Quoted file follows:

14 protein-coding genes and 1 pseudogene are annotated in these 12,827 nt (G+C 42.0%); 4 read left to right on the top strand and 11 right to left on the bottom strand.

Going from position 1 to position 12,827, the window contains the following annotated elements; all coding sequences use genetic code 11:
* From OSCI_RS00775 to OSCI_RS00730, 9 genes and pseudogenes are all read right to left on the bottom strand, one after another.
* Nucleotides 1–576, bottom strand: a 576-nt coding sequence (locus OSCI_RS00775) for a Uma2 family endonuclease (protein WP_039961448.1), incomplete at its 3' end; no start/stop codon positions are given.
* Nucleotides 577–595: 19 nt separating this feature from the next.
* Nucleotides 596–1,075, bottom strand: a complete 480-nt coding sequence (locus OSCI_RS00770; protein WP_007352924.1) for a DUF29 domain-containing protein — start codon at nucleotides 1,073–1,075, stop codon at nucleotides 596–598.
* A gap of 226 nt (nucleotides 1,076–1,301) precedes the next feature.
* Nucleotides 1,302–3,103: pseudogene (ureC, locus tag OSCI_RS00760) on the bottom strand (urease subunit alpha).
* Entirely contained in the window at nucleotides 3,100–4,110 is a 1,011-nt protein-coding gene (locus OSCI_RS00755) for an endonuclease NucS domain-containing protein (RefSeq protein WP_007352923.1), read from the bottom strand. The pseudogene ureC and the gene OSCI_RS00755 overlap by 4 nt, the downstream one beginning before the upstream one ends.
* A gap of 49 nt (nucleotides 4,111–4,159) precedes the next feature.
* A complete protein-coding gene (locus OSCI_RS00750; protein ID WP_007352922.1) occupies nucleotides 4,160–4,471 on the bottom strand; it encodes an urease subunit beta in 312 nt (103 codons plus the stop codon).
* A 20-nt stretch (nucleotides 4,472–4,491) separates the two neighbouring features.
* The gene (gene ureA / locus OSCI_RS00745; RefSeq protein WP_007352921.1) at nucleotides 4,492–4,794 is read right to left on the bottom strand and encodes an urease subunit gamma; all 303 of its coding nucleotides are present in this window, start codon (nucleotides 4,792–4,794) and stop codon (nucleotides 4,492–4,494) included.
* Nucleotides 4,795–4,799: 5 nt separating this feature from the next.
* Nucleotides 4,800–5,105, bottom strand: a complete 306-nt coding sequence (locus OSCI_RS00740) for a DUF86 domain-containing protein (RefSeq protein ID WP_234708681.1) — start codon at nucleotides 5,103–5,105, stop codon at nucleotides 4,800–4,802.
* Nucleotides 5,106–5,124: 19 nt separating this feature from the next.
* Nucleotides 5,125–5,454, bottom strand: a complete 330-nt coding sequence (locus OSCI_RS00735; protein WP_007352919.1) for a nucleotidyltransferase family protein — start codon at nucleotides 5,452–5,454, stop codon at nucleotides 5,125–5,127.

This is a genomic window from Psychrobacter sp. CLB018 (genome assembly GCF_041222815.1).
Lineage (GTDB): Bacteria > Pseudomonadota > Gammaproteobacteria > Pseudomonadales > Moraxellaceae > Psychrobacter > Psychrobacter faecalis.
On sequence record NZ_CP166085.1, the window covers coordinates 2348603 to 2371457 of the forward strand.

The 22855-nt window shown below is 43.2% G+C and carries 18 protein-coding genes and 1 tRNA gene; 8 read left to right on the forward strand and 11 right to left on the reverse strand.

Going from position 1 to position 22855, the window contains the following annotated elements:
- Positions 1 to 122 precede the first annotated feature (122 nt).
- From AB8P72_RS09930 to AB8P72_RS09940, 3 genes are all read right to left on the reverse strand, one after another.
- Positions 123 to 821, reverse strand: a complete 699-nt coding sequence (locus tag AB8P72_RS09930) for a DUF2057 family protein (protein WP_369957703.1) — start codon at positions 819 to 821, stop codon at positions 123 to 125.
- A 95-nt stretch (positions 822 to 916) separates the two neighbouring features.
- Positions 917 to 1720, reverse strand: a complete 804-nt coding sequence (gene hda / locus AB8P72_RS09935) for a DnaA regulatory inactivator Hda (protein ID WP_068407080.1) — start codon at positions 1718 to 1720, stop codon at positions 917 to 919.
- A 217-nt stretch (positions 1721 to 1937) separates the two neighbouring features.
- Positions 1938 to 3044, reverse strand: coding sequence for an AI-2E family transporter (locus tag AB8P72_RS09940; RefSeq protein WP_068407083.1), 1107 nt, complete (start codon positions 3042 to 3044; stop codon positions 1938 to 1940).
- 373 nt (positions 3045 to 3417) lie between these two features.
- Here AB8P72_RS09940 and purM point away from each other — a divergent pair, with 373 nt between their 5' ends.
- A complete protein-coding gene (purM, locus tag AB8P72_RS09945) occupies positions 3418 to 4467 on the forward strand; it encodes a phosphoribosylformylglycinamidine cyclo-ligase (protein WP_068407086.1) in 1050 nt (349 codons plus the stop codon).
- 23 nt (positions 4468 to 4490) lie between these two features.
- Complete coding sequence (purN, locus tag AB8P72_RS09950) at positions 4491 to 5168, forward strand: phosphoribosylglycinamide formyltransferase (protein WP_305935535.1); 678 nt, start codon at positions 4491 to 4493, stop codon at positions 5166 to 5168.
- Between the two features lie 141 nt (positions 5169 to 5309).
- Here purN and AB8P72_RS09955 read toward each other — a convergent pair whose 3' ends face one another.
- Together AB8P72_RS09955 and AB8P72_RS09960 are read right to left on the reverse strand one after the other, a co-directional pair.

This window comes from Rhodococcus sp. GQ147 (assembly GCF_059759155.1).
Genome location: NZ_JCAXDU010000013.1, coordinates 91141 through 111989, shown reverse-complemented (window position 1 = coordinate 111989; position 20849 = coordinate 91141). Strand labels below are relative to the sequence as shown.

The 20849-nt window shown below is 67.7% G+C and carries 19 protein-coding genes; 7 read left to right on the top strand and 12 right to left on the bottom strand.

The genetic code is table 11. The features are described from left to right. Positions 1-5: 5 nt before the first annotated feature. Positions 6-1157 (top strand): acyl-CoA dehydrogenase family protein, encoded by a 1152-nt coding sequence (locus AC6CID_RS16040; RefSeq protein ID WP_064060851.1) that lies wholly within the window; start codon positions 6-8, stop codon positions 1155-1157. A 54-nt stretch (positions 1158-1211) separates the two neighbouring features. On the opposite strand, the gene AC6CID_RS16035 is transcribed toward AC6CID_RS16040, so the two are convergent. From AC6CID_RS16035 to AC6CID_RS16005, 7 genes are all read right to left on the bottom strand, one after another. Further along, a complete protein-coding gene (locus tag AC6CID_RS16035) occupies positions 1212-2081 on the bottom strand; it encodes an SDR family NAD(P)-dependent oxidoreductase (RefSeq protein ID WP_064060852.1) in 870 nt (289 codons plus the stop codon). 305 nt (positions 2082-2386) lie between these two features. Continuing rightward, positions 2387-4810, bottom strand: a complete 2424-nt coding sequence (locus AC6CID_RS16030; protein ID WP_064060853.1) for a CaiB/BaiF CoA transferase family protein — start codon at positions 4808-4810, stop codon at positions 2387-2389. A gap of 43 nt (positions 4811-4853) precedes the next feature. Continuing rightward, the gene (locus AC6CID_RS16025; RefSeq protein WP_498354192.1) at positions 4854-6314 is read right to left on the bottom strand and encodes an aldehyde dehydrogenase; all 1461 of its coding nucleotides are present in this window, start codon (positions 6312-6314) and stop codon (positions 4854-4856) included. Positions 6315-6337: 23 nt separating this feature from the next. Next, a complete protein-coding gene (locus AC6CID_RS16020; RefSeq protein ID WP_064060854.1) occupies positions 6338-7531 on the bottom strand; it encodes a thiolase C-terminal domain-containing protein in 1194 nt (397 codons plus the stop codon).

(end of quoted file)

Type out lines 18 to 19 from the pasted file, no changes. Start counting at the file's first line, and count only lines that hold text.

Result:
This is a genomic window from Psychrobacter sp. CLB018 (genome assembly GCF_041222815.1).
Lineage (GTDB): Bacteria > Pseudomonadota > Gammaproteobacteria > Pseudomonadales > Moraxellaceae > Psychrobacter > Psychrobacter faecalis.